The Ultimate Guide to Managing Your Rental Inventory in 2019
Great rental management is possible only with successful inventory management. Here's our guide to managing and tracking rental inventory in...
What’s asset labeling, and why do you need it? Asset labeling is the practice of assigning a unique identity to each of your fixed assets. These assets could be anything your organization purchases for long-term use, and to generate revenue. Some examples are video gear, demo equipment, and tools, just to name a few. So, where do barcodes come into play? Well, barcode labels allow a company to track and manage those fixed assets more effectively, so the right people know where they are, who used them last, and when they’re available. Above all, barcode labels help you work efficiently and reduce manual errors.
Tip: Check out our Complete Guide to Asset Labeling for Rental Equipment to learn more about the benefits of using barcode labels.
If you’re new to barcode labeling, you probably have a ton of questions. Which types of barcodes should I use? Does my software support them? And how do I design and print my labels? In this post, we’re going to shed some light on designing and printing barcode labels using the Dymo LabelWriter 450, one of the most popular and affordable devices for professional label printing.
As suggested, you can use the Dymo Label software to print fully-customizable barcode labels. Their printers support many label sizes, which you can get online through the Dymo website or other retailers. Have a lot of small items? Choose the 1” labels. Need something bigger? Then the 2” x 2 5/16” will work better. Need barcode labels that withstand the toughest of conditions? In that case, we recommend using a higher-grade printer or getting them printed by a label printing specialist.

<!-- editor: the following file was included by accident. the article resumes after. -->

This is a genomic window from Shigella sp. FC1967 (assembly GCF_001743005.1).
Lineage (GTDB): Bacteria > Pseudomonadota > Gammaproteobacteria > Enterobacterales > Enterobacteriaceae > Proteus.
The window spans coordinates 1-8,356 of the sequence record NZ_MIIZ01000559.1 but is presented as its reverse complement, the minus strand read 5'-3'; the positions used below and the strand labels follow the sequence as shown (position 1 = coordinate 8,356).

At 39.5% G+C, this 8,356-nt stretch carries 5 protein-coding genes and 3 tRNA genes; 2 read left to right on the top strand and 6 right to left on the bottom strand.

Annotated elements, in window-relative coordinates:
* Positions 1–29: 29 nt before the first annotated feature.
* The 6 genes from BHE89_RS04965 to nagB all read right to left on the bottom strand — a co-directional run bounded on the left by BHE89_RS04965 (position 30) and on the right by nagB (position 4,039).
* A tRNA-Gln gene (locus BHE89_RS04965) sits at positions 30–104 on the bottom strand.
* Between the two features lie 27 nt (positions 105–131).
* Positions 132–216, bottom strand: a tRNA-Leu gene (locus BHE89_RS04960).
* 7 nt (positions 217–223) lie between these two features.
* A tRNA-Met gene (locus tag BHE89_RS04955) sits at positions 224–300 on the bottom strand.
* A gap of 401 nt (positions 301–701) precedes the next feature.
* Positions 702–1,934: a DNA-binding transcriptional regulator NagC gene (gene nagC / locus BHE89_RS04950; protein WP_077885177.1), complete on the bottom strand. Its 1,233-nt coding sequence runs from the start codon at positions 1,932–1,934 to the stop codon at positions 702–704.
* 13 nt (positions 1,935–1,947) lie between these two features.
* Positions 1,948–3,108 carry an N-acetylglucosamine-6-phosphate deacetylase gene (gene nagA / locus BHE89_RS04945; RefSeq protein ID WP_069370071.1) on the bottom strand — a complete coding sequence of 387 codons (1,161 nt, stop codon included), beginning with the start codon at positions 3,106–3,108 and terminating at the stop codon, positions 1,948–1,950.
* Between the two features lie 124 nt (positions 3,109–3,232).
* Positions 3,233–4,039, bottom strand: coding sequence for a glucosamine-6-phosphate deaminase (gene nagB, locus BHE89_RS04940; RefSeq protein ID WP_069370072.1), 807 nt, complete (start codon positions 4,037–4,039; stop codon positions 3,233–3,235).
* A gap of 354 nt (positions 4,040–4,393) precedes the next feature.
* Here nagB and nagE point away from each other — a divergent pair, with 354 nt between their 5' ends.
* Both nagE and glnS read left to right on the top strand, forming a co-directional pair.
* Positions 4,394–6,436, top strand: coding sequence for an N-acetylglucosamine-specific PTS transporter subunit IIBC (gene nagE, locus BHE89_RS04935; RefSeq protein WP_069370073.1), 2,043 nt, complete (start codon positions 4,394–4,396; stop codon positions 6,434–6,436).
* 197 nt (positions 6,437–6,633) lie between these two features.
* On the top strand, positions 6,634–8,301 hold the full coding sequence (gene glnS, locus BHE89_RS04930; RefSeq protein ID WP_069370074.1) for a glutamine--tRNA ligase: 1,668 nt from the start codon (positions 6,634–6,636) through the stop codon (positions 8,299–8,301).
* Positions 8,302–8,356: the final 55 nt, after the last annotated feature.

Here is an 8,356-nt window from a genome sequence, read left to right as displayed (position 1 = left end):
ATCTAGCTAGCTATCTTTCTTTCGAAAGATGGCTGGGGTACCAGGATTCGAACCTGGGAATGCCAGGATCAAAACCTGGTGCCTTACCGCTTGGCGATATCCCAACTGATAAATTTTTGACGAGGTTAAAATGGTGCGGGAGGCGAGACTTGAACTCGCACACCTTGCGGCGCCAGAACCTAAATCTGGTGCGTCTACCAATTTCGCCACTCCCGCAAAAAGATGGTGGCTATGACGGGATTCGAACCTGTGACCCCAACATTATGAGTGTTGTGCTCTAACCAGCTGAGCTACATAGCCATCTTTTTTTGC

Tip: When purchasing labels, go with the Dymo LW Durable series. These labels last longer thanks to their industrial-strength adhesive and protective, scratch-resistant coating. Perfect for barcoding your rental assets.
If you want to print barcode labels yourself, then the LabelWriter 450 is your weapon of choice. The Dymo Label software that comes with the printer lets you design custom layouts on which you can easily add your logo or address and other elements with a simple drag-and-drop editor.
Please make sure that you’ve added barcodes to your products before trying to print barcodes with the Dymo Label software. Why? After you’ve created a custom layout, you can print your labels by importing data from a spreadsheet—your Booqable inventory export, for example. Having your exported products at hand will save you a lot of time and effort because you can print all labels in one go.
Note: Booqable supports the following barcode styles: EAN-8, EAN-13, Code 39, Code 93, and Code 128. You can select the correct symbology when designing your custom layout in the Dymo Label software.
From your Booqable account, go to Products and click Export to CSV (you can also export to Excel if needed). If you export your inventory, the CSV file is downloadable in your browser and contains data like product names, identifiers, SKUs, and barcodes. You can then import this file to the Dymo Label software to design and print your barcode labels.
With the Dymo Label software installed, you can build customized layouts for your barcode labels. Let’s walk through the label design process.
Saved your label layout? Great. After that, you can select which information to add to the label objects from the CSV file you exported from Booqable. Once you’ve added this data to the label layout, you’re ready to print your barcode labels using the Dymo LabelWriter 450.
Barcode labels are an essential part of your asset management efforts, especially when you’re dealing with high-end equipment. We hope the steps in this post will come in handy when designing and printing barcode labels with the Dymo LabelWriter 450. Using barcode labels with your assets will help you stay on top of all moving equipment at your organization, and increase efficiency without losing track of where assets are, who had them last, and when they’re available to use.